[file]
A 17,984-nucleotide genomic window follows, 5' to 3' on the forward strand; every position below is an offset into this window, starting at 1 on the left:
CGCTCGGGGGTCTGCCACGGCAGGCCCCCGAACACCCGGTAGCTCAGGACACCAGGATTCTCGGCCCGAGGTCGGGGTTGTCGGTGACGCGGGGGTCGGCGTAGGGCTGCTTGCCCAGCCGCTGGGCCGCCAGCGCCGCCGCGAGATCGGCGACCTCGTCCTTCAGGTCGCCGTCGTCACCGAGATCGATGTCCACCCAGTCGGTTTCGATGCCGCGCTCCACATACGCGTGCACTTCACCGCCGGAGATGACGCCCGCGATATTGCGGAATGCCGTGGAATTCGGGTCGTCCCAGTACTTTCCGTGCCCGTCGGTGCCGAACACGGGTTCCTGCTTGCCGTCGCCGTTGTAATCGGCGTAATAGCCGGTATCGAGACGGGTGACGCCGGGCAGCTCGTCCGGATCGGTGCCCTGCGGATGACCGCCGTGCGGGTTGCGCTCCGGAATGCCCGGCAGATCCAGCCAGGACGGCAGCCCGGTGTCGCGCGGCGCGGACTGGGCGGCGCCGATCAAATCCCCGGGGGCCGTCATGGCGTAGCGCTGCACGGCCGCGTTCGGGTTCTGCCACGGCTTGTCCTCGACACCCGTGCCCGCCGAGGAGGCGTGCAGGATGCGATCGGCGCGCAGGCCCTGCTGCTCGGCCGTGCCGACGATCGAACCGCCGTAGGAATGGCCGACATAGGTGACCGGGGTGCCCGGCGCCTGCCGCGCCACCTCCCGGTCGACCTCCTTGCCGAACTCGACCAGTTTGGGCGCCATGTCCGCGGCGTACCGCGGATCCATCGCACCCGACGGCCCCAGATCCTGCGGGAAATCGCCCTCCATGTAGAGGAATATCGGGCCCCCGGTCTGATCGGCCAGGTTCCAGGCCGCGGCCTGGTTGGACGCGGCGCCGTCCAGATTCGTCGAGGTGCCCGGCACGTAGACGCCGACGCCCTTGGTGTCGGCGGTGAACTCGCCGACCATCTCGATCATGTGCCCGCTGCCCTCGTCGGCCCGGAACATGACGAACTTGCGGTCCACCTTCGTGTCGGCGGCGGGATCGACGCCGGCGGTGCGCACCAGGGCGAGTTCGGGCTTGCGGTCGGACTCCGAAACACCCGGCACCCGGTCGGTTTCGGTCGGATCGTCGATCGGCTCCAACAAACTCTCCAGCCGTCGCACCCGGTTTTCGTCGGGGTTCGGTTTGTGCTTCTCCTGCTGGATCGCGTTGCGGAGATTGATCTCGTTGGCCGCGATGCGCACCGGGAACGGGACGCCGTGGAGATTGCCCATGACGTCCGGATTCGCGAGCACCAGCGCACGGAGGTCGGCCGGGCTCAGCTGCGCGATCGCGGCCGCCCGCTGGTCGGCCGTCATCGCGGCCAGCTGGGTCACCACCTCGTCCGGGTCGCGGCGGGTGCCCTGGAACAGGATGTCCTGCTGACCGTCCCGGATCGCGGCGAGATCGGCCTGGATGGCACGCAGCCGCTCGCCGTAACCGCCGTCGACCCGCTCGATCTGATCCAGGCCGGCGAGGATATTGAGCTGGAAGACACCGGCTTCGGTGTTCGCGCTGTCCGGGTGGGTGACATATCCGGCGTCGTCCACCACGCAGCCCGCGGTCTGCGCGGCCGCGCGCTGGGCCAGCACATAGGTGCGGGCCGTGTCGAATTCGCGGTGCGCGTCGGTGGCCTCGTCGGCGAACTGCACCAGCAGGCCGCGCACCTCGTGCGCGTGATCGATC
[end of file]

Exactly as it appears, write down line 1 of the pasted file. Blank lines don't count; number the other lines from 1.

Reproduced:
A 17,984-nucleotide genomic window follows, 5' to 3' on the forward strand; every position below is an offset into this window, starting at 1 on the left: